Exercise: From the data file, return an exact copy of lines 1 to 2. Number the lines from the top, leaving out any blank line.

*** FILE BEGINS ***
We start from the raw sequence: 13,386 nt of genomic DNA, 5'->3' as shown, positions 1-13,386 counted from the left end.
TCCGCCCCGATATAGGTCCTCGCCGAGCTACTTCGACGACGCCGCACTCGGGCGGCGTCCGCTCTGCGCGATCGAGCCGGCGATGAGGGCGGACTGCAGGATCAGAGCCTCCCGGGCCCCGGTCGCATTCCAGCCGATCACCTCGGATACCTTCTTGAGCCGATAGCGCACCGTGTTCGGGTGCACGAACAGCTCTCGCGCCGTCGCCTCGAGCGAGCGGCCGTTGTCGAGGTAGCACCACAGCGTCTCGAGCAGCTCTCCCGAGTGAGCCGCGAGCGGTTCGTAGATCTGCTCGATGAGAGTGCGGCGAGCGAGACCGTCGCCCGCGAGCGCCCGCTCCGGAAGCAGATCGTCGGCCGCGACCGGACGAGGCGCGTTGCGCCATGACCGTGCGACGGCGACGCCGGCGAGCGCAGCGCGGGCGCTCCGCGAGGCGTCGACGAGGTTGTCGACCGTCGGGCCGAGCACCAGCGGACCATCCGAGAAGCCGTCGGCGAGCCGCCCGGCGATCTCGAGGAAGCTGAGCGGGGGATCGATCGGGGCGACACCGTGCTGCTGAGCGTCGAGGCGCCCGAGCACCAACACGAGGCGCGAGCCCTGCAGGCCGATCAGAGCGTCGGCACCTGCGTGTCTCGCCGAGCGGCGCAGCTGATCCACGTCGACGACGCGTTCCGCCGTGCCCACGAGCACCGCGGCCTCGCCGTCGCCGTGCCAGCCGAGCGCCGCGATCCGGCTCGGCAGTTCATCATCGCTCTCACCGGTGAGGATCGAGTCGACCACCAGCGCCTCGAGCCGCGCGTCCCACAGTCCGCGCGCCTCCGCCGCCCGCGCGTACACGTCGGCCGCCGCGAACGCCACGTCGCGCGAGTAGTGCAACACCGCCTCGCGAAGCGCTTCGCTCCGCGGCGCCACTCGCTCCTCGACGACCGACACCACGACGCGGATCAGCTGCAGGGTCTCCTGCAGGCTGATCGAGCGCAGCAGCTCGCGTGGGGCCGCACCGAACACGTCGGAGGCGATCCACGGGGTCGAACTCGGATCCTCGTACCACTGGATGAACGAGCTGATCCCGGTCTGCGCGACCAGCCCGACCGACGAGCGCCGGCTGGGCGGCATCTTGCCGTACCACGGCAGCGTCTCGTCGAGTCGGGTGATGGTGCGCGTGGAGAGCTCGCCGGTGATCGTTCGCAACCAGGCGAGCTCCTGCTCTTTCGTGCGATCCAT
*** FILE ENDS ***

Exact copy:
We start from the raw sequence: 13,386 nt of genomic DNA, 5'->3' as shown, positions 1-13,386 counted from the left end.
TCCGCCCCGATATAGGTCCTCGCCGAGCTACTTCGACGACGCCGCACTCGGGCGGCGTCCGCTCTGCGCGATCGAGCCGGCGATGAGGGCGGACTGCAGGATCAGAGCCTCCCGGGCCCCGGTCGCATTCCAGCCGATCACCTCGGATACCTTCTTGAGCCGATAGCGCACCGTGTTCGGGTGCACGAACAGCTCTCGCGCCGTCGCCTCGAGCGAGCGGCCGTTGTCGAGGTAGCACCACAGCGTCTCGAGCAGCTCTCCCGAGTGAGCCGCGAGCGGTTCGTAGATCTGCTCGATGAGAGTGCGGCGAGCGAGACCGTCGCCCGCGAGCGCCCGCTCCGGAAGCAGATCGTCGGCCGCGACCGGACGAGGCGCGTTGCGCCATGACCGTGCGACGGCGACGCCGGCGAGCGCAGCGCGGGCGCTCCGCGAGGCGTCGACGAGGTTGTCGACCGTCGGGCCGAGCACCAGCGGACCATCCGAGAAGCCGTCGGCGAGCCGCCCGGCGATCTCGAGGAAGCTGAGCGGGGGATCGATCGGGGCGACACCGTGCTGCTGAGCGTCGAGGCGCCCGAGCACCAACACGAGGCGCGAGCCCTGCAGGCCGATCAGAGCGTCGGCACCTGCGTGTCTCGCCGAGCGGCGCAGCTGATCCACGTCGACGACGCGTTCCGCCGTGCCCACGAGCACCGCGGCCTCGCCGTCGCCGTGCCAGCCGAGCGCCGCGATCCGGCTCGGCAGTTCATCATCGCTCTCACCGGTGAGGATCGAGTCGACCACCAGCGCCTCGAGCCGCGCGTCCCACAGTCCGCGCGCCTCCGCCGCCCGCGCGTACACGTCGGCCGCCGCGAACGCCACGTCGCGCGAGTAGTGCAACACCGCCTCGCGAAGCGCTTCGCTCCGCGGCGCCACTCGCTCCTCGACGACCGACACCACGACGCGGATCAGCTGCAGGGTCTCCTGCAGGCTGATCGAGCGCAGCAGCTCGCGTGGGGCCGCACCGAACACGTCGGAGGCGATCCACGGGGTCGAACTCGGATCCTCGTACCACTGGATGAACGAGCTGATCCCGGTCTGCGCGACCAGCCCGACCGACGAGCGCCGGCTGGGCGGCATCTTGCCGTACCACGGCAGCGTCTCGTCGAGTCGGGTGATGGTGCGCGTGGAGAGCTCGCCGGTGATCGTTCGCAACCAGGCGAGCTCCTGCTCTTTCGTGCGATCCAT